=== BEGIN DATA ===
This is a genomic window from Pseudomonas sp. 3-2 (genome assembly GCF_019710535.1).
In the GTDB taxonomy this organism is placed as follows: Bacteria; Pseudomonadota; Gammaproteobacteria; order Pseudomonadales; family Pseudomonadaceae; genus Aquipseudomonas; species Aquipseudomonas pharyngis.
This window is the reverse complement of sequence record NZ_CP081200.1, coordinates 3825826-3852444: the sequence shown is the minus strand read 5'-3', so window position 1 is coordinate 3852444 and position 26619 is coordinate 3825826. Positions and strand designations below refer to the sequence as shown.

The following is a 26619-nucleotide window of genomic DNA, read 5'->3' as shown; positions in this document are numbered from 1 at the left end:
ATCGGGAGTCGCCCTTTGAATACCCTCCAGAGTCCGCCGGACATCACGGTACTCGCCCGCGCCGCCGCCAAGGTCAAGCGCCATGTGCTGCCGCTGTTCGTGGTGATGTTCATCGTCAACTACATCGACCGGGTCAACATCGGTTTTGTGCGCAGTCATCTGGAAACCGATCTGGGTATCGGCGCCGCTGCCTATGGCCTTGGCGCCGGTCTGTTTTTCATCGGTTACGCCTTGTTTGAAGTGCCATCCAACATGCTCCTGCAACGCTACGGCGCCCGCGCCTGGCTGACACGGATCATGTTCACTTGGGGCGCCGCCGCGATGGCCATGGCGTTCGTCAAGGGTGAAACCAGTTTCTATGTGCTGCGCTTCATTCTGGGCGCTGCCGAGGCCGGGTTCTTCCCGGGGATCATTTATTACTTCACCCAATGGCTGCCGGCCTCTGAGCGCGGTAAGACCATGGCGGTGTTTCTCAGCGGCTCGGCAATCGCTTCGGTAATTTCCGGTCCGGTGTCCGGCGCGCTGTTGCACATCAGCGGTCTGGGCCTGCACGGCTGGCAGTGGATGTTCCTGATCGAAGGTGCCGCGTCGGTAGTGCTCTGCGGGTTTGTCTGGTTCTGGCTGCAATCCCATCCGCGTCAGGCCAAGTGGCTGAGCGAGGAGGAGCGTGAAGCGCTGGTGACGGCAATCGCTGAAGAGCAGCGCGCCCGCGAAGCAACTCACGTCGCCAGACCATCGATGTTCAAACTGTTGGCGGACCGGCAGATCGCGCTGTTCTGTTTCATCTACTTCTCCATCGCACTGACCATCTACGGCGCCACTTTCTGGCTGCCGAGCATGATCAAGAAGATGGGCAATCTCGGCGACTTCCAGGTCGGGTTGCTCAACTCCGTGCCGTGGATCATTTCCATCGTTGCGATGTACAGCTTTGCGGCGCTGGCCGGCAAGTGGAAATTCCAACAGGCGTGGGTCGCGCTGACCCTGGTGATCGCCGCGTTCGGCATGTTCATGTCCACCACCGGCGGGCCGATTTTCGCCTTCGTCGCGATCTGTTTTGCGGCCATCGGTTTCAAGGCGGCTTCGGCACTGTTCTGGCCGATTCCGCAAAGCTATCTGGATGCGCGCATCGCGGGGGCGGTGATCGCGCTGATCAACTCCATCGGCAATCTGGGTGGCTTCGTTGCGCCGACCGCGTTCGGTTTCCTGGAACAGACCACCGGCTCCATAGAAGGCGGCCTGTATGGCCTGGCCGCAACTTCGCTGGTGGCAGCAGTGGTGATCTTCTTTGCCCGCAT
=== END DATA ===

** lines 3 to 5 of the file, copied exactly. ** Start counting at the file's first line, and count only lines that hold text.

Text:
This window is the reverse complement of sequence record NZ_CP081200.1, coordinates 3825826-3852444: the sequence shown is the minus strand read 5'-3', so window position 1 is coordinate 3852444 and position 26619 is coordinate 3825826. Positions and strand designations below refer to the sequence as shown.

The following is a 26619-nucleotide window of genomic DNA, read 5'->3' as shown; positions in this document are numbered from 1 at the left end:
ATCGGGAGTCGCCCTTTGAATACCCTCCAGAGTCCGCCGGACATCACGGTACTCGCCCGCGCCGCCGCCAAGGTCAAGCGCCATGTGCTGCCGCTGTTCGTGGTGATGTTCATCGTCAACTACATCGACCGGGTCAACATCGGTTTTGTGCGCAGTCATCTGGAAACCGATCTGGGTATCGGCGCCGCTGCCTATGGCCTTGGCGCCGGTCTGTTTTTCATCGGTTACGCCTTGTTTGAAGTGCCATCCAACATGCTCCTGCAACGCTACGGCGCCCGCGCCTGGCTGACACGGATCATGTTCACTTGGGGCGCCGCCGCGATGGCCATGGCGTTCGTCAAGGGTGAAACCAGTTTCTATGTGCTGCGCTTCATTCTGGGCGCTGCCGAGGCCGGGTTCTTCCCGGGGATCATTTATTACTTCACCCAATGGCTGCCGGCCTCTGAGCGCGGTAAGACCATGGCGGTGTTTCTCAGCGGCTCGGCAATCGCTTCGGTAATTTCCGGTCCGGTGTCCGGCGCGCTGTTGCACATCAGCGGTCTGGGCCTGCACGGCTGGCAGTGGATGTTCCTGATCGAAGGTGCCGCGTCGGTAGTGCTCTGCGGGTTTGTCTGGTTCTGGCTGCAATCCCATCCGCGTCAGGCCAAGTGGCTGAGCGAGGAGGAGCGTGAAGCGCTGGTGACGGCAATCGCTGAAGAGCAGCGCGCCCGCGAAGCAACTCACGTCGCCAGACCATCGATGTTCAAACTGTTGGCGGACCGGCAGATCGCGCTGTTCTGTTTCATCTACTTCTCCATCGCACTGACCATCTACGGCGCCACTTTCTGGCTGCCGAGCATGATCAAGAAGATGGGCAATCTCGGCGACTTCCAGGTCGGGTTGCTCAACTCCGTGCCGTGGATCATTTCCATCGTTGCGATGTACAGCTTTGCGGCGCTGGCCGGCAAGTGGAAATTCCAACAGGCGTGGGTCGCGCTGACCCTGGTGATCGCCGCGTTCGGCATGTTCATGTCCACCACCGGCGGGCCGATTTTCGCCTTCGTCGCGATCTGTTTTGCGGCCATCGGTTTCAAGGCGGCTTCGGCACTGTTCTGGCCGATTCCGCAAAGCTATCTGGATGCGCGCATCGCGGGGGCGGTGATCGCGCTGATCAACTCCATCGGCAATCTGGGTGGCTTCGTTGCGCCGACCGCGTTCGGTTTCCTGGAACAGACCACCGGCTCCATAGAAGGCGGCCTGTATGGCCTGGCCGCAACTTCGCTGGTGGCAGCAGTGGTGATCTTCTTTGCCCGCAT